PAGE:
Thesis title: Renewable Energy Technologies: A New Area for Resource Conflicts?
This research agenda aims to understand how the expansion of renewable energy technologies (“RET”) affect armed conflict and civil resistance/disorder situations in source countries.
The research question of this study can be stated as follows: To what extent conflicts in source countries of RET raw materials are linked to the expansion of RET?
The first main assumption of the study suggests that the expansion of the use of RET would increase demand for raw materials required to generate energy using RET. The increased demand would lead to higher demand for raw materials, ceteris paribus. According to the second assumption, the hike in expected revenues from raw materials would lead to increased mining activity. The growing significance of mining activities causes more severe armed interference or civil resistance/disorder, in quality and/or quantity, in resource extraction/collection zones.
Expected research agenda is as follows: first, raw materials used in RET and the trends in their demand will be identified. Then, cases from source countries suffering RET-related civil resistance/disorders and armed interference will be identified and thoroughly studied with a mixed approach –including qualitative and quantitative data collections and analyses– in order to test the hypotheses above and find observations regarding the main causal relationship enquired by the study. This study will use data bases, reports and other bibliographical materials as main data collection resource. However, when they aren’t available, interviews may be used to provide observations for cases.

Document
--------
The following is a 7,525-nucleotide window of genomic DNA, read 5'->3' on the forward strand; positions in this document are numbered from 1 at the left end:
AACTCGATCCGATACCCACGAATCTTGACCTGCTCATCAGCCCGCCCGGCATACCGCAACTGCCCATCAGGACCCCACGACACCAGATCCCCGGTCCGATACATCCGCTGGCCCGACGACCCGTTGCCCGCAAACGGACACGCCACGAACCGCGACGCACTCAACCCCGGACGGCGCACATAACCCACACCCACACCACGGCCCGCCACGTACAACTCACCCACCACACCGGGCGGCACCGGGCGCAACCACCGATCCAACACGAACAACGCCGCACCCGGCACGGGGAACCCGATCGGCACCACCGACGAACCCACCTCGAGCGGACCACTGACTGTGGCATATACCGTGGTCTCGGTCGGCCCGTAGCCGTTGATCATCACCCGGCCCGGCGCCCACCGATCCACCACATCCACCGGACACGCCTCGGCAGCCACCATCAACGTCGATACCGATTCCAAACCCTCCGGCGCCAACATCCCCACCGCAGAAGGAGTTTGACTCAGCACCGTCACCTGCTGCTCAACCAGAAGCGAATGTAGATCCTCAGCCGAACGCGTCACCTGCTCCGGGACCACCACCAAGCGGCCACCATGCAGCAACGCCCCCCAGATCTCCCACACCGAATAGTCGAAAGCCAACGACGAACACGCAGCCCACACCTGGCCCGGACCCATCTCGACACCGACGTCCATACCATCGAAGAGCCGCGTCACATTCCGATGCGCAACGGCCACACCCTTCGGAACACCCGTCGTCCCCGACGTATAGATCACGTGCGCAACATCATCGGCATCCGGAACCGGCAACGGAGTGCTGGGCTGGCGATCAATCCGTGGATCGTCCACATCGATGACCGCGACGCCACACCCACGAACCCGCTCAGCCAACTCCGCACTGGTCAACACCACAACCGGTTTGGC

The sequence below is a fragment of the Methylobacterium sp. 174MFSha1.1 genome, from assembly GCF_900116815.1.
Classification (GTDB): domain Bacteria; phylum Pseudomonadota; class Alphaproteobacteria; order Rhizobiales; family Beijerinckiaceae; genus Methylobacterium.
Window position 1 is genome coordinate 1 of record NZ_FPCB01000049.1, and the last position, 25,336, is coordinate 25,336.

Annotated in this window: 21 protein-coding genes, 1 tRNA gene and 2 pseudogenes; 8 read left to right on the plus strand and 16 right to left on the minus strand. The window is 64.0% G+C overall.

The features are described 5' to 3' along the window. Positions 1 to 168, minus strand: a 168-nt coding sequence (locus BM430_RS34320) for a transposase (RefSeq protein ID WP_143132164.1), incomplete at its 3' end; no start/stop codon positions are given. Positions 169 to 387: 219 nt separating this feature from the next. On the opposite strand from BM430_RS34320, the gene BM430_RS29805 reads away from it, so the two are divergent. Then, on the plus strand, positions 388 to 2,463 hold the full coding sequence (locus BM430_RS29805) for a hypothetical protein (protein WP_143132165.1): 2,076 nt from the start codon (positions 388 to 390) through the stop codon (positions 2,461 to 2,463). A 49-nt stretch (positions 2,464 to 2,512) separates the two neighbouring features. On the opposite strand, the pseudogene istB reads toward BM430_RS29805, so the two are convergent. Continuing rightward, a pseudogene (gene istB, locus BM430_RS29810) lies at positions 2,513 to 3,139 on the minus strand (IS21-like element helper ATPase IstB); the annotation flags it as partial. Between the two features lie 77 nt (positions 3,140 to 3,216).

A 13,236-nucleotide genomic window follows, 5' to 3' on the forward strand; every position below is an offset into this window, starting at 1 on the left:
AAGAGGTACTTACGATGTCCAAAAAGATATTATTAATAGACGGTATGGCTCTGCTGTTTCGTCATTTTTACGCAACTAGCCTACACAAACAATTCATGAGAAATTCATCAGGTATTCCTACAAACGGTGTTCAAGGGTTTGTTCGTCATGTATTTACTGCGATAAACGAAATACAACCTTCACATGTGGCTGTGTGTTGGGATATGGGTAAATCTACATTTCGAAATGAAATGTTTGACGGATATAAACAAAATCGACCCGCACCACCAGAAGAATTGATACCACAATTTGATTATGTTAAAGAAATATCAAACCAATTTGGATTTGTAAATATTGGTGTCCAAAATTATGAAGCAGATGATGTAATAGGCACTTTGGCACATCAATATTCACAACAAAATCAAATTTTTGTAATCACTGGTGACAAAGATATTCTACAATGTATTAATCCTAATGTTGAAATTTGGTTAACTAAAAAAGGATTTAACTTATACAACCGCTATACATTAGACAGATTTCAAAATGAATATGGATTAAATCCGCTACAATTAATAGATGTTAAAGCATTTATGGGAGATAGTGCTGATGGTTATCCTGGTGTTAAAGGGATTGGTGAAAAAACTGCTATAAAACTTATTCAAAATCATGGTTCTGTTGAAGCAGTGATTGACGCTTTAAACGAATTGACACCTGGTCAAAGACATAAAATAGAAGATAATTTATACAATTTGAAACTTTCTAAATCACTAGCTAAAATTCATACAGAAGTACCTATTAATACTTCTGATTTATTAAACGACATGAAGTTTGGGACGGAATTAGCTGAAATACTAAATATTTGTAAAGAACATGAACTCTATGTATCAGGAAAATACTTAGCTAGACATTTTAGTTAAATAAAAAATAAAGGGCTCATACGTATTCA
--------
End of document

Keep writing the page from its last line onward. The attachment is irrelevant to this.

Once the analysis of country cases is completed, if the hypotheses are verified, this would mean that conflicts -as well as their intensity- in source countries are linked to the expansion of RET and that conflicts can be expected to divert to new areas rather than disappear as RET continue to expand. This outcome is scientifically important to understand the impact of the increasing energy generation share of RET on global peace and security.
However, it could also be the case that conflicts are not linked to the transition towards RET, unlike what main assumptions of the study suggest. This finding should not be a concern since the main objective of this study is the scientific enquiry itself and not reaching a particular conclusion. A possible explanation could be that conflicts in source countries, to a large extent, emerge as a result of country-specific factors, which aren’t strongly affected by or attributed to factors related to RET raw materials. In such case, in the rest of the research, the absence of links between the two main variables, -conflicts and expansion of RET- will be explained in detail with possible alternative explanations.
Mete is a PhD candidate at the UCL Institute for Sustainable Resources. He completed his MSc in International Political Economy at the London School of Economics and Political Science in 2017 and his BA in International Relations at Galatasaray University in 2016.
Before joining UCL, Mete worked as local adviser at various positions at the British Chamber of Commerce in Turkey (BCCT), British Embassy Ankara (local branches of Foreign and Commonwealth Office and Department for International Trade) and Business France Istanbul. He conducted extensive research on global energy affairs as well as renewable energy, infrastructure and sustainability projects during his most recent posts at BCCT and British Embassy, which encouraged him to specialise in the politics of renewable energy through a research degree.